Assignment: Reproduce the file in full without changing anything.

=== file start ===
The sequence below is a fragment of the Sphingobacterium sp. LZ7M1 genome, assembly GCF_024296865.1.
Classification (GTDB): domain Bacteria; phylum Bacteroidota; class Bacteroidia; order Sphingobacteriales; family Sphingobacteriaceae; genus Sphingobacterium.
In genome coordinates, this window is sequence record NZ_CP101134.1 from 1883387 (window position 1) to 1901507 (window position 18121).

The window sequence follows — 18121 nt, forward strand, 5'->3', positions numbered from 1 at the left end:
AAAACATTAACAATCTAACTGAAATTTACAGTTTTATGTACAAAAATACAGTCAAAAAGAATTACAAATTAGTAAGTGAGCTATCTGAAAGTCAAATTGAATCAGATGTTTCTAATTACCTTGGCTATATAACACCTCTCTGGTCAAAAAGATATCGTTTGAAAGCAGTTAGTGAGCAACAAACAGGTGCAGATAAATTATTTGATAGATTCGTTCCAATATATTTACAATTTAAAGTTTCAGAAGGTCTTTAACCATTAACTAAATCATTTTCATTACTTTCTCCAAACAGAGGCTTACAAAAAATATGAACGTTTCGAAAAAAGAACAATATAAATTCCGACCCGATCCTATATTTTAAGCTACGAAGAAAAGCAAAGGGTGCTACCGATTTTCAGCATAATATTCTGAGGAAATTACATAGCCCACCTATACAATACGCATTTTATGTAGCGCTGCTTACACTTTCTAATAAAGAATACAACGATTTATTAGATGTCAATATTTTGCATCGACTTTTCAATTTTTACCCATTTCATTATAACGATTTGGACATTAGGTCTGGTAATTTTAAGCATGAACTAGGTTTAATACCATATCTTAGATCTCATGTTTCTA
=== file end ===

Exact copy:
The sequence below is a fragment of the Sphingobacterium sp. LZ7M1 genome, assembly GCF_024296865.1.
Classification (GTDB): domain Bacteria; phylum Bacteroidota; class Bacteroidia; order Sphingobacteriales; family Sphingobacteriaceae; genus Sphingobacterium.
In genome coordinates, this window is sequence record NZ_CP101134.1 from 1883387 (window position 1) to 1901507 (window position 18121).

The window sequence follows — 18121 nt, forward strand, 5'->3', positions numbered from 1 at the left end:
AAAACATTAACAATCTAACTGAAATTTACAGTTTTATGTACAAAAATACAGTCAAAAAGAATTACAAATTAGTAAGTGAGCTATCTGAAAGTCAAATTGAATCAGATGTTTCTAATTACCTTGGCTATATAACACCTCTCTGGTCAAAAAGATATCGTTTGAAAGCAGTTAGTGAGCAACAAACAGGTGCAGATAAATTATTTGATAGATTCGTTCCAATATATTTACAATTTAAAGTTTCAGAAGGTCTTTAACCATTAACTAAATCATTTTCATTACTTTCTCCAAACAGAGGCTTACAAAAAATATGAACGTTTCGAAAAAAGAACAATATAAATTCCGACCCGATCCTATATTTTAAGCTACGAAGAAAAGCAAAGGGTGCTACCGATTTTCAGCATAATATTCTGAGGAAATTACATAGCCCACCTATACAATACGCATTTTATGTAGCGCTGCTTACACTTTCTAATAAAGAATACAACGATTTATTAGATGTCAATATTTTGCATCGACTTTTCAATTTTTACCCATTTCATTATAACGATTTGGACATTAGGTCTGGTAATTTTAAGCATGAACTAGGTTTAATACCATATCTTAGATCTCATGTTTCTA